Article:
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June 13, 2011

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Shanghai's quality of life costs a little more

SHANGHAI ranks second, after Guangzhou, for its quality of life among 30 Chinese provincial capitals and municipalities, according to a report released yesterday.

However, the city ranks 20th in people's satisfaction with the cost of living.

It costs more to live in Shanghai than in most other provincial capitals and municipalities in the country, the report by the Institute of Economics of the Chinese Academy of Social Sciences and the Capital University of Economics and Business found.

Taiwan, Hong Kong and Macau were not included in the report.

Guangzhou had a Life Quality Index of 64.07, followed by Shanghai's 60.5 and Nanjing's 59.49.

The index is calculated using objective indicators such as per-capita income and inflation rates, as well as subjective indicators provided by residents, such as their opinions on their incomes, living costs, medical care and living environment.

Subjective indicators were weighted at 40 percent in compiling the index, organizers said.

"Shanghai still has a lot to improve, despite its high ranking," said Hu Shoujun, a sociologist at Fudan University.

Hu said the city's traffic problems, house prices and air quality were most in need of improvement.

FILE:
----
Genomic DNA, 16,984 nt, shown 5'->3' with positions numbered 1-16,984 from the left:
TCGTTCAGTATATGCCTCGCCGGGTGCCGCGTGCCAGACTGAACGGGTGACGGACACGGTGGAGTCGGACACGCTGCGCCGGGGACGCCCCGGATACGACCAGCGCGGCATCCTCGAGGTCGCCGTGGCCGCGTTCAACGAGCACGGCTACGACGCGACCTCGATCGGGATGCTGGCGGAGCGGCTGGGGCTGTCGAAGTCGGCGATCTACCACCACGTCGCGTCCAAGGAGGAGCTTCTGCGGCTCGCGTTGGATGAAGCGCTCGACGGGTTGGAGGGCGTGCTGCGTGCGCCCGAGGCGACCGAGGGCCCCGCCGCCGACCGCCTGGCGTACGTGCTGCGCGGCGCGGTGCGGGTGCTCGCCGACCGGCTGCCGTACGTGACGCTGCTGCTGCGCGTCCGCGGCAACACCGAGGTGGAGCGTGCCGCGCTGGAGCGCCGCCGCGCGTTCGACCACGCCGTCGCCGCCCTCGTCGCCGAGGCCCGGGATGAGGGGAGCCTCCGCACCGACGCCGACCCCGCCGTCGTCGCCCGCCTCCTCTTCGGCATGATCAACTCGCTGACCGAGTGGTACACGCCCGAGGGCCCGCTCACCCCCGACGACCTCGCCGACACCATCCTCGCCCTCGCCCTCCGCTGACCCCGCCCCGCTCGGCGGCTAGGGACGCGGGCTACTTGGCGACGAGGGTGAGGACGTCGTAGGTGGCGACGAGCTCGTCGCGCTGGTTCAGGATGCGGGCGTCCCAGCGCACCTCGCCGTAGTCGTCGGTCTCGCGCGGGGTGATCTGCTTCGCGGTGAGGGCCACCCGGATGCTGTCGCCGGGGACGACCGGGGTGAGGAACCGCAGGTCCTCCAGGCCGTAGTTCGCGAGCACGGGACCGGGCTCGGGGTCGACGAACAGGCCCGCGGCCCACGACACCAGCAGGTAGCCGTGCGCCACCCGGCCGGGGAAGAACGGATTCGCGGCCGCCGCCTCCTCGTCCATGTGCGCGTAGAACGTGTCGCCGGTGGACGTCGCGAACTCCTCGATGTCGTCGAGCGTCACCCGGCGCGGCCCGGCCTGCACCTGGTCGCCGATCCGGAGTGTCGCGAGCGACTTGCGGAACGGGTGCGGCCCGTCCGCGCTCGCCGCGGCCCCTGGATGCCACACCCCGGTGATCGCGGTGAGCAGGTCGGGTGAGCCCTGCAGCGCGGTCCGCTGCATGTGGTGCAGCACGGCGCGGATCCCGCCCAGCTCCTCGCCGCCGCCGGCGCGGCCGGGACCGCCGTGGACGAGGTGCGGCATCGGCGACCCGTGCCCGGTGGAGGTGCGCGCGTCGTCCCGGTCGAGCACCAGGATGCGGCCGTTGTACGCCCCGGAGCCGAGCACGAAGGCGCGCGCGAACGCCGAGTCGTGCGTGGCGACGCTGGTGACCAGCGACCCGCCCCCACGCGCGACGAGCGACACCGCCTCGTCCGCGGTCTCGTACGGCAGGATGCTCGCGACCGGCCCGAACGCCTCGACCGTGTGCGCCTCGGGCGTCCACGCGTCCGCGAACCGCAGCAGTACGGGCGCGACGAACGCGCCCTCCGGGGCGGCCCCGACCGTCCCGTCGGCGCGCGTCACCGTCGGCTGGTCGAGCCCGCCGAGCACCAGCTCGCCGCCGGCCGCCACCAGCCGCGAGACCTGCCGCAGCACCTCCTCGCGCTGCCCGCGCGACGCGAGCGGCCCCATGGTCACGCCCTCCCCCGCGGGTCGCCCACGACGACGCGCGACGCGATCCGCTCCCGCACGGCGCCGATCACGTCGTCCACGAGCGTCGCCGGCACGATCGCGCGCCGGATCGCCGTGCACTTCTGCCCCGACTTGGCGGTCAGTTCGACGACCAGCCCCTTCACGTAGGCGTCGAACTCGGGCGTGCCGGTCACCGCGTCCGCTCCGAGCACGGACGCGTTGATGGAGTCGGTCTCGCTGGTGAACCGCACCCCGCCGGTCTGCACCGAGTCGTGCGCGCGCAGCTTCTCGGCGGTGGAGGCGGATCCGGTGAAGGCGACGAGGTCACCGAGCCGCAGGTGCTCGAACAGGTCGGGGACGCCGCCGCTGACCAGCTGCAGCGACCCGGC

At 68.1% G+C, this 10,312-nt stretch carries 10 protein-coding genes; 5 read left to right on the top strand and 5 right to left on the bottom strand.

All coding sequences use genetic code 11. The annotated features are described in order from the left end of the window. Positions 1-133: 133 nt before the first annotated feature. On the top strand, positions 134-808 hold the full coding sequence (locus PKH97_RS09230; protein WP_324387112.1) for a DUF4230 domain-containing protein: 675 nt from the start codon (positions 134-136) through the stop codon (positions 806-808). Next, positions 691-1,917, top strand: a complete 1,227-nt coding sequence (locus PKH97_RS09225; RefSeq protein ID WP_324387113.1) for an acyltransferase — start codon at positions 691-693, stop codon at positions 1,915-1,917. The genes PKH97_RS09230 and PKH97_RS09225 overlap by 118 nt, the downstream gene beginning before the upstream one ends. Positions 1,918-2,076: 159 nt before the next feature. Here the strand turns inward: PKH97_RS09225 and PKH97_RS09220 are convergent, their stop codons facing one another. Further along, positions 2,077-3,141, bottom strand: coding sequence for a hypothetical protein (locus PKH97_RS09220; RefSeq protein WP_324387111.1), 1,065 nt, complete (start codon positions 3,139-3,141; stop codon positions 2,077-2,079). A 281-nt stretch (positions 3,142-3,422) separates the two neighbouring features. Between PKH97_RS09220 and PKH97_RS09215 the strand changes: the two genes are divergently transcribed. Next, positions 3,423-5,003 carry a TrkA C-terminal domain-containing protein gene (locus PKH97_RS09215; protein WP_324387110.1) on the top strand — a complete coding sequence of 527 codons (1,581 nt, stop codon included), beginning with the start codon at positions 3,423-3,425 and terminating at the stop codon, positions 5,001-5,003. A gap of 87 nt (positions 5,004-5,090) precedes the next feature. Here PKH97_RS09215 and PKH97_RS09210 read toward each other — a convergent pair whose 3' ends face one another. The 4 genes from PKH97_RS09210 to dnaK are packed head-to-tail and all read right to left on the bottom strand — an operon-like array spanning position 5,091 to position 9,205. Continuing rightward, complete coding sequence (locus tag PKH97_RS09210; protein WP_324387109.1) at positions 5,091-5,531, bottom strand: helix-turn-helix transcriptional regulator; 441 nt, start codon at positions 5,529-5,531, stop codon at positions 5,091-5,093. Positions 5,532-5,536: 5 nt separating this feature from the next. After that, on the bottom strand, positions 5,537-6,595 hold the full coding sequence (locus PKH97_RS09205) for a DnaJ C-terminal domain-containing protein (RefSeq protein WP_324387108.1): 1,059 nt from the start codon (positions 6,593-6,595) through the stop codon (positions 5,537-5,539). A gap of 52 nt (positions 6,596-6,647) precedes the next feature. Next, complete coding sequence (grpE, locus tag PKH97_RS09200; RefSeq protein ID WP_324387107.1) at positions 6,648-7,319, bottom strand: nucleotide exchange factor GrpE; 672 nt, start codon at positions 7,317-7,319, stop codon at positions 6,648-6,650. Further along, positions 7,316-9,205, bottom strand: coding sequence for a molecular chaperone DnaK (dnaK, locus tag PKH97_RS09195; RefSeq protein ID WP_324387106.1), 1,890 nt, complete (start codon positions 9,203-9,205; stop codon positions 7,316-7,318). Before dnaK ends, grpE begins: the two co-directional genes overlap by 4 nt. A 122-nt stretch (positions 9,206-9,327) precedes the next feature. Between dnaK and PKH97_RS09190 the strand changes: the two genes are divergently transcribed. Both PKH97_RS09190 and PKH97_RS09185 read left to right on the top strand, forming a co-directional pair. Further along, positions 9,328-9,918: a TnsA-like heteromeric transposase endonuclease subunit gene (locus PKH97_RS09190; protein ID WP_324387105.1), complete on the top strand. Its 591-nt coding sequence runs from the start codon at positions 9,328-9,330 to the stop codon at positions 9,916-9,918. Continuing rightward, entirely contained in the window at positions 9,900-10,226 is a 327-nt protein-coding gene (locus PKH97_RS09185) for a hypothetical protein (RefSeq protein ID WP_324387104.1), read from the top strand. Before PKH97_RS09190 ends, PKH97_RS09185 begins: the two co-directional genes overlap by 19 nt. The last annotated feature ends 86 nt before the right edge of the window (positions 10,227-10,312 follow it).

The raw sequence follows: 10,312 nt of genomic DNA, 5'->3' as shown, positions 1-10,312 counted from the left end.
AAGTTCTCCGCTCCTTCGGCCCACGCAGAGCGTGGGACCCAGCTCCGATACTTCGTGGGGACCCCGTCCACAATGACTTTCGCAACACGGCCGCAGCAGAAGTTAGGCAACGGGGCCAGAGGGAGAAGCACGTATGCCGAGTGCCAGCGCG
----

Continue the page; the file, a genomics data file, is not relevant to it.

The city had made great progress because of the World Expo last year and that made it rank among the best in the country, he said.

Hu said it was a good thing for universities to release this kind of ranking to make cities compete with each other to improve people's living standards.

But some residents were skeptical about the ranking.

"Shanghai ranks the second, but we can hardly feel it," was one comment on

Professor Zhang Liancheng, dean of the School of Economics at Beijing's Capital University of Economics and Business, said the satisfaction of urban residents did not seem to match up with the rate at which the country's economy had grown over the past 30 years.

Factors such as soaring inflation, high property prices and the quickening pace of urban life had a negative effect on satisfaction levels, Zhang said.

Beijing had a Life Quality Index of 56.23, eighth out of the 30 cities, the report said.


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